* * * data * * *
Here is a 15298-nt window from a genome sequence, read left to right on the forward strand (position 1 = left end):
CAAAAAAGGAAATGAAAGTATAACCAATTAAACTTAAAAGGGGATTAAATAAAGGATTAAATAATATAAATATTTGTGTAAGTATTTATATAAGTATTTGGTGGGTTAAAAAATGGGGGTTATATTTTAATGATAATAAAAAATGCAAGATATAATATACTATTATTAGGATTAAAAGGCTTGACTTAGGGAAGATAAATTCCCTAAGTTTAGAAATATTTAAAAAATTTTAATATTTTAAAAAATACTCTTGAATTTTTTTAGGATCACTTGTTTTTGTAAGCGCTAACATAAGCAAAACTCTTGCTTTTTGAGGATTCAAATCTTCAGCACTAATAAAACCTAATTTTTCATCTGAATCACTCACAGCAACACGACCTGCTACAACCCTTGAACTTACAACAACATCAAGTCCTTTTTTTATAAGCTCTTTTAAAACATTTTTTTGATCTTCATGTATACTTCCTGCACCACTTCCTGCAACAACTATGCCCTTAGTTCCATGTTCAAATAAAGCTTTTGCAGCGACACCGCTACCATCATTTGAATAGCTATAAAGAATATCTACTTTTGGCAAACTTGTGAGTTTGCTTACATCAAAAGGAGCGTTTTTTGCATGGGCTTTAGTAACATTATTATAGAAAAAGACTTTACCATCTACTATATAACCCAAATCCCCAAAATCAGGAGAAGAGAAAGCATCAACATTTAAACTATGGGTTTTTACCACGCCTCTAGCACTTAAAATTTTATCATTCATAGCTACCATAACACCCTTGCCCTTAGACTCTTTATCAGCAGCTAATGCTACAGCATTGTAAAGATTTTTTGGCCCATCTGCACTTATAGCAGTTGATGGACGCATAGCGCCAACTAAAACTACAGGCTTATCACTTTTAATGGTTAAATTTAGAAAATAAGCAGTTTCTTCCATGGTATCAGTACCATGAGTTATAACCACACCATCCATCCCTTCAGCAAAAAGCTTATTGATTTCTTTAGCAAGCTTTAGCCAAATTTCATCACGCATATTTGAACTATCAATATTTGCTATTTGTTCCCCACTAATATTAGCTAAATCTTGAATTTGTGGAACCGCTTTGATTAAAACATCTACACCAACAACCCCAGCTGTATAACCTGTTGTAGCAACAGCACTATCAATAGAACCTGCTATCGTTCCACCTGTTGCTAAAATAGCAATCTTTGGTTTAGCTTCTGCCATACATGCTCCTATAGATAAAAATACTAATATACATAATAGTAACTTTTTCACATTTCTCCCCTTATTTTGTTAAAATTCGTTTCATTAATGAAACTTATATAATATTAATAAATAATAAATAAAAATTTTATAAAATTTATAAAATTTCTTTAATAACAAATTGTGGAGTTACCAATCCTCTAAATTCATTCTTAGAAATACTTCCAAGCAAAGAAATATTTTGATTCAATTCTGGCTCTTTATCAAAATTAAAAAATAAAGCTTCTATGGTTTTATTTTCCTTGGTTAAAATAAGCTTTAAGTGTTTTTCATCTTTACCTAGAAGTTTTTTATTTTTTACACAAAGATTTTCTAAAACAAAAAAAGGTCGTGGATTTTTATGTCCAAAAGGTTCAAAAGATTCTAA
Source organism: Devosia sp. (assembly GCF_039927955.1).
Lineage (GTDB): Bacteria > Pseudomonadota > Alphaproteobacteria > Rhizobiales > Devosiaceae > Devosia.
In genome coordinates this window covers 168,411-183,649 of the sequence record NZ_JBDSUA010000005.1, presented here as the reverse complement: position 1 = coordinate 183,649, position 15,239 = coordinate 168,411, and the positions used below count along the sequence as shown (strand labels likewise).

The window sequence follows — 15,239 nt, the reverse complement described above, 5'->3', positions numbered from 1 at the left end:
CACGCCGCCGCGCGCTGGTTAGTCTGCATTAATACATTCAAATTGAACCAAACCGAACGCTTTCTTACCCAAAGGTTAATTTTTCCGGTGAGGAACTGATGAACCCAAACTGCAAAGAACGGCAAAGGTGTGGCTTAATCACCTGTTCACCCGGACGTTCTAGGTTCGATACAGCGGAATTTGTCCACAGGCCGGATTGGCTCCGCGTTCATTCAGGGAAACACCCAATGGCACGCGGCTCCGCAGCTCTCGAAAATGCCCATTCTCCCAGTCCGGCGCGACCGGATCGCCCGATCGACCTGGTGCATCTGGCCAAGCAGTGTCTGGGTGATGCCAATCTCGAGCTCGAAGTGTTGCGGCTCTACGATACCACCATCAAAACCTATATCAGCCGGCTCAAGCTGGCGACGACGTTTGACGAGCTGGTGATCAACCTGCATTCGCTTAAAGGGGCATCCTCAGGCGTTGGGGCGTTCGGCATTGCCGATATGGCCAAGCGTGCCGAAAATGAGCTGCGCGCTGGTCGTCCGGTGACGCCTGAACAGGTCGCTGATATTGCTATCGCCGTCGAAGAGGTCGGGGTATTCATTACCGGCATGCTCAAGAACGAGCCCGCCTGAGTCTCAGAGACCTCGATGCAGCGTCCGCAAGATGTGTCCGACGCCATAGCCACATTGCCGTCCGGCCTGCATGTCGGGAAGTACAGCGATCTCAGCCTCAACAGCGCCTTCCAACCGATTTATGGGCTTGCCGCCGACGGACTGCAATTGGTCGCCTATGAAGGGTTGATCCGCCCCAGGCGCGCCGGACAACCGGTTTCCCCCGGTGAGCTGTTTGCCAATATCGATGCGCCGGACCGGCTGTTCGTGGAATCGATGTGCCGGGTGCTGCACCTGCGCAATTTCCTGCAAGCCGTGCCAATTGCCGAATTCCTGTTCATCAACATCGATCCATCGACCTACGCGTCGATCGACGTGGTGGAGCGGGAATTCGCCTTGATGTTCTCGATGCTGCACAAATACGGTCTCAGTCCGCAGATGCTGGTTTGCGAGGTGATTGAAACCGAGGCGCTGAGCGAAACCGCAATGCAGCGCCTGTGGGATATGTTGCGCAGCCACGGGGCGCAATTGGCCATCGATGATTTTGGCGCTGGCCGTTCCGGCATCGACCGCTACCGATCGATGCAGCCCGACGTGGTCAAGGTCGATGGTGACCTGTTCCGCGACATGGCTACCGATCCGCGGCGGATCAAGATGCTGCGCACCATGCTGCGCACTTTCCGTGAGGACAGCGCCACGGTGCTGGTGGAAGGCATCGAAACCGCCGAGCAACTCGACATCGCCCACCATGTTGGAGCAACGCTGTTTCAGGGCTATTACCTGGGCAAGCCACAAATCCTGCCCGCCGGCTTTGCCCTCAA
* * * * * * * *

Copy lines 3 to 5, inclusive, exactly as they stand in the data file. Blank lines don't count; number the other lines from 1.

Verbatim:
Source organism: Devosia sp. (assembly GCF_039927955.1).
Lineage (GTDB): Bacteria > Pseudomonadota > Alphaproteobacteria > Rhizobiales > Devosiaceae > Devosia.
In genome coordinates this window covers 168,411-183,649 of the sequence record NZ_JBDSUA010000005.1, presented here as the reverse complement: position 1 = coordinate 183,649, position 15,239 = coordinate 168,411, and the positions used below count along the sequence as shown (strand labels likewise).